Choosing a printer may sound easy, but once you start diving into all the available features, making a choice can quickly get daunting. Do you need a basic printer just to print, or do you want to scan and copy as well? And what about faxing, or scanning to and printing from the cloud, or even scanning and sending an email? How do you choose between inkjet and laser technology? What’s the real difference between a $200 model and a $500 model?
Here are some pointers to help you find both the right category of printer and the right model within that type.
Printers vary widely based on whether they’re for home use or business use (or dual use in a home and home office), what you intend to print with them, and whether you need color printing or just monochrome. In particular, text, graphics, and photos each require different capabilities to print at high quality. Even if you print just one kind of output most of the time, you also may want a printer that can do other things well. So be clear on the full scope of your printing needs before you buy.
Most printers are designed with either business (usually office) or home use in mind. Generally, business models are geared toward outputting text if they are mono printers, and both text and graphics if they are color models. Home printers (typically inkjets) favor photos and often graphics, as well.
Special-purpose options include label printers, portable printers, and dedicated and near-dedicated photo printers. (Even among specialty printers, 3D printers are a special case, and beyond the scope of this discussion.)
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Most printers today add extra functions beyond printing. The additions always include scanning, which can be convenient and economical if you have light- to moderate-duty scanning needs. If you don't need scanning or related features like copying and faxing at all, however, or your scanning needs are heavy-duty, you might be better off with a single-function printer and a separate scanner.
Most lasers, and some inkjets, with extra functions include "multifunction printer" or "MFP" in the name, while most inkjets, and some lasers, use "all-in-one" or "AIO." The two terms, and their acronyms, are interchangeable. Along with scanning, the additional functions almost always include some combination of standalone copying, standalone faxing, faxing from your PC, standalone emailing, emailing through your PC, and standalone copying to and printing from online systems.
Office MFPs typically include an automatic document feeder (ADF) to handle multipage documents and legal-size pages. Many ADFs can handle two-sided documents—either by scanning one side and flipping the page over to scan the other side, or by employing two sensors to scan both sides of the page in a single pass. Some single-sided ADFs let you scan one side of a stack of pages, flip the stack manually to scan the other side, and then automatically interfile the pages in the right order.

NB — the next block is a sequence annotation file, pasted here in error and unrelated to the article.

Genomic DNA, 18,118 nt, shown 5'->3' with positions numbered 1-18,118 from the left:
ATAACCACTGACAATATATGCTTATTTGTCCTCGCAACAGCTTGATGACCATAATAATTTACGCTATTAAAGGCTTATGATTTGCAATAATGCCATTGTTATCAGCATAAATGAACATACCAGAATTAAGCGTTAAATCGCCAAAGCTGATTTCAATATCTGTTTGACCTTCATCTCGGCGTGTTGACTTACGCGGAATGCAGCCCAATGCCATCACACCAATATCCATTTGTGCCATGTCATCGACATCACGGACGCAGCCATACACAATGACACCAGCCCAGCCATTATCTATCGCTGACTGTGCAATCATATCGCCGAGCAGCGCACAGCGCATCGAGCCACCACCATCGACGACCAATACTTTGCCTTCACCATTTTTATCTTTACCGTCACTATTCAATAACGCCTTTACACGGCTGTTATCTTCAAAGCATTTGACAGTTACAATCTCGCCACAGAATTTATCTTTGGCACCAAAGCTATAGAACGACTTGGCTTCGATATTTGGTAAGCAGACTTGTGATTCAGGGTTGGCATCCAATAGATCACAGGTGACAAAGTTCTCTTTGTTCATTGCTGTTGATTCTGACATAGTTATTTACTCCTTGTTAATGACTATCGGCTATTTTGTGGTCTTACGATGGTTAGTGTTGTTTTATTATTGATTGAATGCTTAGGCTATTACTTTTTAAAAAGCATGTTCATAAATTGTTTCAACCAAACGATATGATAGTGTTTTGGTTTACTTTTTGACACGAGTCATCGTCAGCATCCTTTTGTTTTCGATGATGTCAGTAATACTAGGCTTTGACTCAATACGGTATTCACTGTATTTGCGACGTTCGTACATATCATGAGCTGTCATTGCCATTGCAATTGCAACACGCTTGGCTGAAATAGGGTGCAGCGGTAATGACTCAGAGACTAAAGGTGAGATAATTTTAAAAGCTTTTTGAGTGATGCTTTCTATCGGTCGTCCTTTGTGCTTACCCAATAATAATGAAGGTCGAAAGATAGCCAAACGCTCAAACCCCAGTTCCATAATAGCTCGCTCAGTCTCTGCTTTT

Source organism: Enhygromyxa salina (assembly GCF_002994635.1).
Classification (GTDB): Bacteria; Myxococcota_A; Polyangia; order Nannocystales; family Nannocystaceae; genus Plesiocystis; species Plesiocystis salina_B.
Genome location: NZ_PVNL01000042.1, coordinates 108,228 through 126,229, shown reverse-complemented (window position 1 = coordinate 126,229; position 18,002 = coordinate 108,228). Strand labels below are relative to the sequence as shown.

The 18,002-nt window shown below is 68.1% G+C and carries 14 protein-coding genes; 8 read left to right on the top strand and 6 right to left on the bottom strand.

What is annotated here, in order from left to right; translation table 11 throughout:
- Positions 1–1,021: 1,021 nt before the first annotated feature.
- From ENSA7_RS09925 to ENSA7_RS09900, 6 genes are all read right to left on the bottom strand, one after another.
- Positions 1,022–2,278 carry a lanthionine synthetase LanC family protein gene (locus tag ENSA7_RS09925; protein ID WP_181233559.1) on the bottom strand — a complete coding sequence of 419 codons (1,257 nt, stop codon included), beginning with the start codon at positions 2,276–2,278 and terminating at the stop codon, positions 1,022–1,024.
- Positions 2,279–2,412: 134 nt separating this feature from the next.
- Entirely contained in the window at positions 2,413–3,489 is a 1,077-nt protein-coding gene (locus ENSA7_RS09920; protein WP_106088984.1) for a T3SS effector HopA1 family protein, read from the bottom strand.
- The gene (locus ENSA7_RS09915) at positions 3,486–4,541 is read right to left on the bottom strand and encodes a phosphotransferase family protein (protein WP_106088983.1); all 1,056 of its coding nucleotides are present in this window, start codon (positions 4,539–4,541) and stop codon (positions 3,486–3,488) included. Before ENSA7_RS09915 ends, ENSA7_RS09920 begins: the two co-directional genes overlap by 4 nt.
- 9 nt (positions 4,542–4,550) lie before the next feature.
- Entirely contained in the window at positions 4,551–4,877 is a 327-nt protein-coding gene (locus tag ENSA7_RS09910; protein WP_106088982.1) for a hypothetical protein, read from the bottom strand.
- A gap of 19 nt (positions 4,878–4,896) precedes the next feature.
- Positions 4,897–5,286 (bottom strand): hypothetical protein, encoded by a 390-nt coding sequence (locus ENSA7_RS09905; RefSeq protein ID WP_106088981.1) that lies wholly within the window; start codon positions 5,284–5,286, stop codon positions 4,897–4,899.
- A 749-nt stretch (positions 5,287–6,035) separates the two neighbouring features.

Some inkjet AIOs offer additional printing options, including printing on optical discs. Many let you print documents and images from, and scan to, mobile devices. Some models let you email documents to the printer from anywhere in the world, then print them out. Our roundup of the best all-in-one printers will help you sift through the many options out there.
Generally, business models use laser or similar technology (more on that shortly) and are geared toward text, or text and graphics, while home printers are generally inkjets and favor photos and graphics. Within each printer category, quality for each kind of output varies widely. Some business printers can handle all three types well enough for in-house printing of brochures and other marketing materials, for example.
The two most common technologies, laser and inkjet, increasingly overlap in capabilities, but there are still differences. Most lasers and LED printers (which are identical to lasers other than using LEDs for a light source) print higher-quality text than most inkjets, and almost any inkjet prints higher-quality photos than most lasers. However, some inkjets today print text that's nearly laser quality, except for a tendency to smudge if they get wet, while some lasers print photos at what's known as business quality, which translates to good enough for a trifold brochure.
Beyond questions of technology and output type, there are several more finely grained categories of printer.
Home printers (approximate price range: $50 to $250) are almost exclusively inkjets (with the exception of some small-format dedicated photo printers). They are built for low-volume printing, tend to be slow, and also tend to have high ink costs. They typically print photos better than text, and may or may not print graphics well. Almost all of them are all-in-ones. If your budget is tight, and you want a single printer for text, graphics, and photos that handles photos reasonably well, this is where to start looking for an inexpensive printer.